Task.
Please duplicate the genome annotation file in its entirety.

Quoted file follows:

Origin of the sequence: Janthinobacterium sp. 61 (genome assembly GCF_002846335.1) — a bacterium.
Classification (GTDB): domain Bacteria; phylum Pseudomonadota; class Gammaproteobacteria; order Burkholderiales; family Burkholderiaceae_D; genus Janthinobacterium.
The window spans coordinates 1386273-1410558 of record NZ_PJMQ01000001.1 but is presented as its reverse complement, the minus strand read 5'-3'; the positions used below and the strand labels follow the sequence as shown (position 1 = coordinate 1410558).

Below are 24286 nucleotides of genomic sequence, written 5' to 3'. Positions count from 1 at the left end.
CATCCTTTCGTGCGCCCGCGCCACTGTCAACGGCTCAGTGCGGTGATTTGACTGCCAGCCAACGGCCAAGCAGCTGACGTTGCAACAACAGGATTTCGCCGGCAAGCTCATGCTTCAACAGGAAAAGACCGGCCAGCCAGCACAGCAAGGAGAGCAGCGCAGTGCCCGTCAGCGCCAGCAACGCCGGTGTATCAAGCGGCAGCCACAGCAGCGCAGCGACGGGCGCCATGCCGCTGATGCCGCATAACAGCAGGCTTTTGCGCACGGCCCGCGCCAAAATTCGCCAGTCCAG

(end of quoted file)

Origin of the sequence: Janthinobacterium sp. 61 (genome assembly GCF_002846335.1) — a bacterium.
Classification (GTDB): domain Bacteria; phylum Pseudomonadota; class Gammaproteobacteria; order Burkholderiales; family Burkholderiaceae_D; genus Janthinobacterium.
The window spans coordinates 1386273-1410558 of record NZ_PJMQ01000001.1 but is presented as its reverse complement, the minus strand read 5'-3'; the positions used below and the strand labels follow the sequence as shown (position 1 = coordinate 1410558).

Below are 24286 nucleotides of genomic sequence, written 5' to 3'. Positions count from 1 at the left end.
CATCCTTTCGTGCGCCCGCGCCACTGTCAACGGCTCAGTGCGGTGATTTGACTGCCAGCCAACGGCCAAGCAGCTGACGTTGCAACAACAGGATTTCGCCGGCAAGCTCATGCTTCAACAGGAAAAGACCGGCCAGCCAGCACAGCAAGGAGAGCAGCGCAGTGCCCGTCAGCGCCAGCAACGCCGGTGTATCAAGCGGCAGCCACAGCAGCGCAGCGACGGGCGCCATGCCGCTGATGCCGCATAACAGCAGGCTTTTGCGCACGGCCCGCGCCAAAATTCGCCAGTCCAG